In the United States of America, the term town has varying significance depending on the state. In most states, a town is an incorporated municipality, that is, one with a charter received from the state, similar to a city. Typically, municipalities are classed as cities, towns, or villages in decreasing order of size.
In the six New England states, a town is a subdivision of the county, and in these states, in fact, a more important unit than the county. In Connecticut and Rhode Island, in fact, counties only exist as map divisions and have no legal functions; in the other four states, counties are simply judicial districts. In all six, towns perform functions that in most states would be county functions. In many of these towns, town meetings[?] serve as the main form of government, allowing citizens to govern their town by direct democracy.
In New York, a town is similarly a subdivision of the county, but with less importance than in New England. Of some importance is that, in New York, municipalities such as villages or hamlets are generally contained within a town, and a town may contain a number of such municipalities as well as unincorporated areas. Everyone in New York State who does not live in an Indian reservation or a city lives in a town.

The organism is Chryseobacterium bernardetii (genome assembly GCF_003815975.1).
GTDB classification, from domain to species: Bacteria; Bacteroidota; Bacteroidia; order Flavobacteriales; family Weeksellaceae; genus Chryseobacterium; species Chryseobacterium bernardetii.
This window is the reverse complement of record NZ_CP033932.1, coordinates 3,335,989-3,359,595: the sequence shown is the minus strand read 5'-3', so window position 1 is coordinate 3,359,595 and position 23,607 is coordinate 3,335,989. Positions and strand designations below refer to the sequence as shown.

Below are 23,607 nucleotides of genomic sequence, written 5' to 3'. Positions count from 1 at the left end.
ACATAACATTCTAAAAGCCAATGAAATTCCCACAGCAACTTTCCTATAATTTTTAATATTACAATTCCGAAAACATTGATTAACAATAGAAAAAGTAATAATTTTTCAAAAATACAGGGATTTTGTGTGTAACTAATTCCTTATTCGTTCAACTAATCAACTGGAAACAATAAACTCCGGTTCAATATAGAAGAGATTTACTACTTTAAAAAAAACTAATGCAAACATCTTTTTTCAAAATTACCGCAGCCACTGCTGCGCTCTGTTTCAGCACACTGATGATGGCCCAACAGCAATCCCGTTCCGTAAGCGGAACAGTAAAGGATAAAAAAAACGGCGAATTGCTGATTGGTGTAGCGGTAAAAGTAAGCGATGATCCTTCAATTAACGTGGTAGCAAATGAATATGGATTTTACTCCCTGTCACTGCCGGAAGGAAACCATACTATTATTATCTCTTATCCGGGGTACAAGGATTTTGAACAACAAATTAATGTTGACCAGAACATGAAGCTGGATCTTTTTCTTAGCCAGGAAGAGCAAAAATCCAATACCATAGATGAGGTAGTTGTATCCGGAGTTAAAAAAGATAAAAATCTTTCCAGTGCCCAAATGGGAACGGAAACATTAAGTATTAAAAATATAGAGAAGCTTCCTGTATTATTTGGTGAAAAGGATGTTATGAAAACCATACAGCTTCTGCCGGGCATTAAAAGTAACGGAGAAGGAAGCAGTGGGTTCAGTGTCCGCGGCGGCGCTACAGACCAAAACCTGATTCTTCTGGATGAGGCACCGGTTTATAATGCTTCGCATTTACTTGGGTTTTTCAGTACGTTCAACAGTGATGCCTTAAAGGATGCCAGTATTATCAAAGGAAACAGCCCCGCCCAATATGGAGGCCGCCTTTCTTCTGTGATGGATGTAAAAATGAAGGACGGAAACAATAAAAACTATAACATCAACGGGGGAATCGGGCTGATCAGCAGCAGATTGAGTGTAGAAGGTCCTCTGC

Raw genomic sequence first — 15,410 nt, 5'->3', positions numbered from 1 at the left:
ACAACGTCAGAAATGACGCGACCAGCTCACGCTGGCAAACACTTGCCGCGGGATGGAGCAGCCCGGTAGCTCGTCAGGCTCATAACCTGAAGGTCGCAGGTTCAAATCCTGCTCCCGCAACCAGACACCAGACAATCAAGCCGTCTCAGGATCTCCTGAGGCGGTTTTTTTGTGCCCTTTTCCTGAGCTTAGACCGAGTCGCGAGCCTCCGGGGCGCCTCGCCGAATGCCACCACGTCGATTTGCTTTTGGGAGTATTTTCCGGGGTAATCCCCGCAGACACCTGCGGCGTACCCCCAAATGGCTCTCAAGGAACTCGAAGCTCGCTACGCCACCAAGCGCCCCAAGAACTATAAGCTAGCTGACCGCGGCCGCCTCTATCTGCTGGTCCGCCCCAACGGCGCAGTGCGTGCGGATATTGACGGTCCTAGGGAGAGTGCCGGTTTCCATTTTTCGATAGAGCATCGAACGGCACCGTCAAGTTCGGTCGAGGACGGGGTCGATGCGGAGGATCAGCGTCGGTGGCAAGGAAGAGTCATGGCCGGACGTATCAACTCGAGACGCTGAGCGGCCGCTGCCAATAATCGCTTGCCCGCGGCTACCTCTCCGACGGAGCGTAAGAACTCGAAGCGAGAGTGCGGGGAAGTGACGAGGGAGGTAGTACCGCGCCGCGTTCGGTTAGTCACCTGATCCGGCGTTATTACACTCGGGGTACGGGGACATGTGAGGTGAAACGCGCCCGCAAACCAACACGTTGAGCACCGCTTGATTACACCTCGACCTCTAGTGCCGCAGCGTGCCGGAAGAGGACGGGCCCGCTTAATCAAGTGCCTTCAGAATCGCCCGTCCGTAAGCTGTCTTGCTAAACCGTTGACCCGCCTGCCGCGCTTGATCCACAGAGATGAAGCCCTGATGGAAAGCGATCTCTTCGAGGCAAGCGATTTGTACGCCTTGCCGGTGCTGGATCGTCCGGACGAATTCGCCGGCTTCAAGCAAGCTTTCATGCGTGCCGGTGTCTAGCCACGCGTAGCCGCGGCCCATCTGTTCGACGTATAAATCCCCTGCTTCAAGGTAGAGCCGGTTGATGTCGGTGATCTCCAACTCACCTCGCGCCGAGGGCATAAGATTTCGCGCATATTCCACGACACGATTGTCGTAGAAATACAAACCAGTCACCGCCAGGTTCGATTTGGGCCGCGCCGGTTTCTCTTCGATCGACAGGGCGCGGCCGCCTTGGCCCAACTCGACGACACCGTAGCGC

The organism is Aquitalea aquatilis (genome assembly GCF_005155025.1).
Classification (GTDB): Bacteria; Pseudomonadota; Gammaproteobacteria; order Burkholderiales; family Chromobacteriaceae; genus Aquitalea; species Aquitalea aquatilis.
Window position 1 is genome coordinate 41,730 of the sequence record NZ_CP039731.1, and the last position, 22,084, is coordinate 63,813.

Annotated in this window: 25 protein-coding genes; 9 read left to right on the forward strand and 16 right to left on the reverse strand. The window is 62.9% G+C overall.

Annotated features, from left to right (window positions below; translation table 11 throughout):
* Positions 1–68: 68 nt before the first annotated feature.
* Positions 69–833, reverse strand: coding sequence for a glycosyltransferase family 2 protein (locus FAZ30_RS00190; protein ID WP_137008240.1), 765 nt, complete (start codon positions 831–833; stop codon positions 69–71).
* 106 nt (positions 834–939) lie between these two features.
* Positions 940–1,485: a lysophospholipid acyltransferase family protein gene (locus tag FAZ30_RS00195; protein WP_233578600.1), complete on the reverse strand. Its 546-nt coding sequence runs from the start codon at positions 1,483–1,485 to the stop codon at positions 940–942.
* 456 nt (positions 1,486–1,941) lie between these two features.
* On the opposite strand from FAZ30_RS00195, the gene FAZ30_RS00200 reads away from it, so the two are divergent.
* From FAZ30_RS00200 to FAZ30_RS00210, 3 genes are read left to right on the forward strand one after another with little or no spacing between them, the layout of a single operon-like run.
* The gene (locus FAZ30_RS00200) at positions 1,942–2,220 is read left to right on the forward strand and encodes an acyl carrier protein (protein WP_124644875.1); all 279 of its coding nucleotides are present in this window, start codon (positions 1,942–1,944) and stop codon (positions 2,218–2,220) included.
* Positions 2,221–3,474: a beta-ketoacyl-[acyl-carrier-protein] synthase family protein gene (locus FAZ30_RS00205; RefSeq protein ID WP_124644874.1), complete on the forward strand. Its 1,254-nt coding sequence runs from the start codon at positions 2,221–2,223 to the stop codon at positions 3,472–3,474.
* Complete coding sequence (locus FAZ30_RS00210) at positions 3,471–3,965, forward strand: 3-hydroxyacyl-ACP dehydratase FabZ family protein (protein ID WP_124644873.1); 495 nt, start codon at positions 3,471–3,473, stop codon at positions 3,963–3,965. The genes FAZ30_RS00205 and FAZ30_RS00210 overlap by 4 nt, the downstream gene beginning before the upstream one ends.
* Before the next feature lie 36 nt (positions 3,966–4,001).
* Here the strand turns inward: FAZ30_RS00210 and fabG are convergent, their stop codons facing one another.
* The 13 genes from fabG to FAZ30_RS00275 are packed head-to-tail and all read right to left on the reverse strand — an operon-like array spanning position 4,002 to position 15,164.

In England, the status of a city is reserved for cities that have Royal Charters; some large municipalities are legally towns, whereas some cities are quite small. It's often though that towns with bishops' seats are also classed as cities, however this is not so; Chelmsford remains a town despite being home to the Diocese of Chelmsford.
Historically, a town was distinguished from a village by having a regular market or fair[?]. There are some villages (e.g. Shepshed[?]) larger than some towns (Middleham[?]). Not all towns were Boroughs.
See also: township